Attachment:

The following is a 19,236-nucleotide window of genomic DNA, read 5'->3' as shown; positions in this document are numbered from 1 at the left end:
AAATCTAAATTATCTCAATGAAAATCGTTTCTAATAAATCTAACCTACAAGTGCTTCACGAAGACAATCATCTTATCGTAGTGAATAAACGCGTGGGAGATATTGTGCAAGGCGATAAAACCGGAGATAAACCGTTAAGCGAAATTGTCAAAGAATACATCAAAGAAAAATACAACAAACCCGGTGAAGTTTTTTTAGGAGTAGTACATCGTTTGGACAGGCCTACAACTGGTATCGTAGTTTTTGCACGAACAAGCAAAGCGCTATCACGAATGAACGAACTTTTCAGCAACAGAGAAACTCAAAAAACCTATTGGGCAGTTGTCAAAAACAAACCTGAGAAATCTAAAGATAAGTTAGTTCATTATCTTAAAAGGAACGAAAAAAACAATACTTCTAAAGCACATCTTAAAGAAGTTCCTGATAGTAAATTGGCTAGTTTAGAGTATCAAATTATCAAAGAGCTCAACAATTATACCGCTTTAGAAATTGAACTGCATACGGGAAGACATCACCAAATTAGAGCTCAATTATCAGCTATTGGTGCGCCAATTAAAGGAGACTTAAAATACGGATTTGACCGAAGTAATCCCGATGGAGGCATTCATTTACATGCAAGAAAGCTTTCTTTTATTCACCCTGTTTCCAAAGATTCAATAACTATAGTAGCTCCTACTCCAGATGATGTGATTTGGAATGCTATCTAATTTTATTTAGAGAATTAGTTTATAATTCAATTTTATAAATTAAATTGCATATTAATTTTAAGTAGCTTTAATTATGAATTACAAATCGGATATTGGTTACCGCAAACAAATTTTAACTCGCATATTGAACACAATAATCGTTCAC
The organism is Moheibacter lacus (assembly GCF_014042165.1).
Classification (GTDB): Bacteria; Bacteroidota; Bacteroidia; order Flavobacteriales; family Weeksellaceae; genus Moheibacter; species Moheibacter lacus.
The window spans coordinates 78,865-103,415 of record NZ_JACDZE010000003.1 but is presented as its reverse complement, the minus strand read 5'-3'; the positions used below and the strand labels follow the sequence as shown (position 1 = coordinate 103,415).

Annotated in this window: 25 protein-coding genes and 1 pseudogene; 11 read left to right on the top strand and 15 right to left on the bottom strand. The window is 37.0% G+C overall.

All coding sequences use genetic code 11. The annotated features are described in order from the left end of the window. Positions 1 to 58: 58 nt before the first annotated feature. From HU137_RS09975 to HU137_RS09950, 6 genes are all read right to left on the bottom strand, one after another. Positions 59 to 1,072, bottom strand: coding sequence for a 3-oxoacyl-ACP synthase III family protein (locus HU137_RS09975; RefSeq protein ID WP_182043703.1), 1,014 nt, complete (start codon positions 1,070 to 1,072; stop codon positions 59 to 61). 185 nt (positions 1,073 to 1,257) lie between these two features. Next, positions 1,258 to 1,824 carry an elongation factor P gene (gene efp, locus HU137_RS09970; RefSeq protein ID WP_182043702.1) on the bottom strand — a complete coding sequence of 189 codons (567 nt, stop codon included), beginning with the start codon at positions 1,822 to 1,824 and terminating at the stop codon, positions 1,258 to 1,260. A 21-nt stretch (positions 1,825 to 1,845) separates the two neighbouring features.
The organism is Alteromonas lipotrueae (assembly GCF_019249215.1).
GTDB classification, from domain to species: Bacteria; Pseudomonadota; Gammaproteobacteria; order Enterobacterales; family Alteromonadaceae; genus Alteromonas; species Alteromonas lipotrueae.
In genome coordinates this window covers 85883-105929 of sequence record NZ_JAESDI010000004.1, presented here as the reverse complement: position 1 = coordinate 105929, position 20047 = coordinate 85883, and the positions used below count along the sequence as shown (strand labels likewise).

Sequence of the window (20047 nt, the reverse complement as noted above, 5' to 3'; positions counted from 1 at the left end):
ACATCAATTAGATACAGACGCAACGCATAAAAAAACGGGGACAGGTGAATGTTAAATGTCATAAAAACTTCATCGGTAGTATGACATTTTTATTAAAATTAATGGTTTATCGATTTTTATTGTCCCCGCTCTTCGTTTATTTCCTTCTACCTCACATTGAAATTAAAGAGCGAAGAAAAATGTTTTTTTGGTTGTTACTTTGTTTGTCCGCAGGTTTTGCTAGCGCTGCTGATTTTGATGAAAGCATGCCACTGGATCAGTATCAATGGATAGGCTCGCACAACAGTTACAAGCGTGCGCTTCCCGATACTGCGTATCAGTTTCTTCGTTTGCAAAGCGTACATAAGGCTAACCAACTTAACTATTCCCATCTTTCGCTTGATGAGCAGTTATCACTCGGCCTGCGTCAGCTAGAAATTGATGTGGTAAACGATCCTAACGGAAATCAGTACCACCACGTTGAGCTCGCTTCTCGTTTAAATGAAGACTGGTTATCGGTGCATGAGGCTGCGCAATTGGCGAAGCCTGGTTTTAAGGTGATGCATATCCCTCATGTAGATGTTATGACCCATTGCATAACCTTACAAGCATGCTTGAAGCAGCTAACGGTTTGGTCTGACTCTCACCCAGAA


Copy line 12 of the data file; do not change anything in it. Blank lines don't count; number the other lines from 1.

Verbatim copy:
ACATCAATTAGATACAGACGCAACGCATAAAAAAACGGGGACAGGTGAATGTTAAATGTCATAAAAACTTCATCGGTAGTATGACATTTTTATTAAAATTAATGGTTTATCGATTTTTATTGTCCCCGCTCTTCGTTTATTTCCTTCTACCTCACATTGAAATTAAAGAGCGAAGAAAAATGTTTTTTTGGTTGTTACTTTGTTTGTCCGCAGGTTTTGCTAGCGCTGCTGATTTTGATGAAAGCATGCCACTGGATCAGTATCAATGGATAGGCTCGCACAACAGTTACAAGCGTGCGCTTCCCGATACTGCGTATCAGTTTCTTCGTTTGCAAAGCGTACATAAGGCTAACCAACTTAACTATTCCCATCTTTCGCTTGATGAGCAGTTATCACTCGGCCTGCGTCAGCTAGAAATTGATGTGGTAAACGATCCTAACGGAAATCAGTACCACCACGTTGAGCTCGCTTCTCGTTTAAATGAAGACTGGTTATCGGTGCATGAGGCTGCGCAATTGGCGAAGCCTGGTTTTAAGGTGATGCATATCCCTCATGTAGATGTTATGACCCATTGCATAACCTTACAAGCATGCTTGAAGCAGCTAACGGTTTGGTCTGACTCTCACCCAGAA